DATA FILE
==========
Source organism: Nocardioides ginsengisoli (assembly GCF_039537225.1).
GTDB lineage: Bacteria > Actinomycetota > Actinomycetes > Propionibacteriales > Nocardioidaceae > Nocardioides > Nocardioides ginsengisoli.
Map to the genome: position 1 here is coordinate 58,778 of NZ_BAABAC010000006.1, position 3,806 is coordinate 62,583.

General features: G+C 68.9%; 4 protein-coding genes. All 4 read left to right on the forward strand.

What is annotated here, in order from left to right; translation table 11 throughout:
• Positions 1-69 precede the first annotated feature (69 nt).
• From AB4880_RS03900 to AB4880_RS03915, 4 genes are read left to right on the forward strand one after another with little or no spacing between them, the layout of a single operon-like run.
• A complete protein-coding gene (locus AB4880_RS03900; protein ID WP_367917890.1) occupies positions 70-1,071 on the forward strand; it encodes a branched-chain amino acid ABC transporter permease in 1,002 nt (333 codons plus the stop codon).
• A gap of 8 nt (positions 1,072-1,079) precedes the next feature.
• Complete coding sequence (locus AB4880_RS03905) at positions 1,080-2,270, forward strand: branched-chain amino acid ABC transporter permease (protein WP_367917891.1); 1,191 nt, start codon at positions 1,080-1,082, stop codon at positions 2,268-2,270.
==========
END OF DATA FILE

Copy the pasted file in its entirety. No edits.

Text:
Source organism: Nocardioides ginsengisoli (assembly GCF_039537225.1).
GTDB lineage: Bacteria > Actinomycetota > Actinomycetes > Propionibacteriales > Nocardioidaceae > Nocardioides > Nocardioides ginsengisoli.
Map to the genome: position 1 here is coordinate 58,778 of NZ_BAABAC010000006.1, position 3,806 is coordinate 62,583.

General features: G+C 68.9%; 4 protein-coding genes. All 4 read left to right on the forward strand.

What is annotated here, in order from left to right; translation table 11 throughout:
• Positions 1-69 precede the first annotated feature (69 nt).
• From AB4880_RS03900 to AB4880_RS03915, 4 genes are read left to right on the forward strand one after another with little or no spacing between them, the layout of a single operon-like run.
• A complete protein-coding gene (locus AB4880_RS03900; protein ID WP_367917890.1) occupies positions 70-1,071 on the forward strand; it encodes a branched-chain amino acid ABC transporter permease in 1,002 nt (333 codons plus the stop codon).
• A gap of 8 nt (positions 1,072-1,079) precedes the next feature.
• Complete coding sequence (locus AB4880_RS03905) at positions 1,080-2,270, forward strand: branched-chain amino acid ABC transporter permease (protein WP_367917891.1); 1,191 nt, start codon at positions 1,080-1,082, stop codon at positions 2,268-2,270.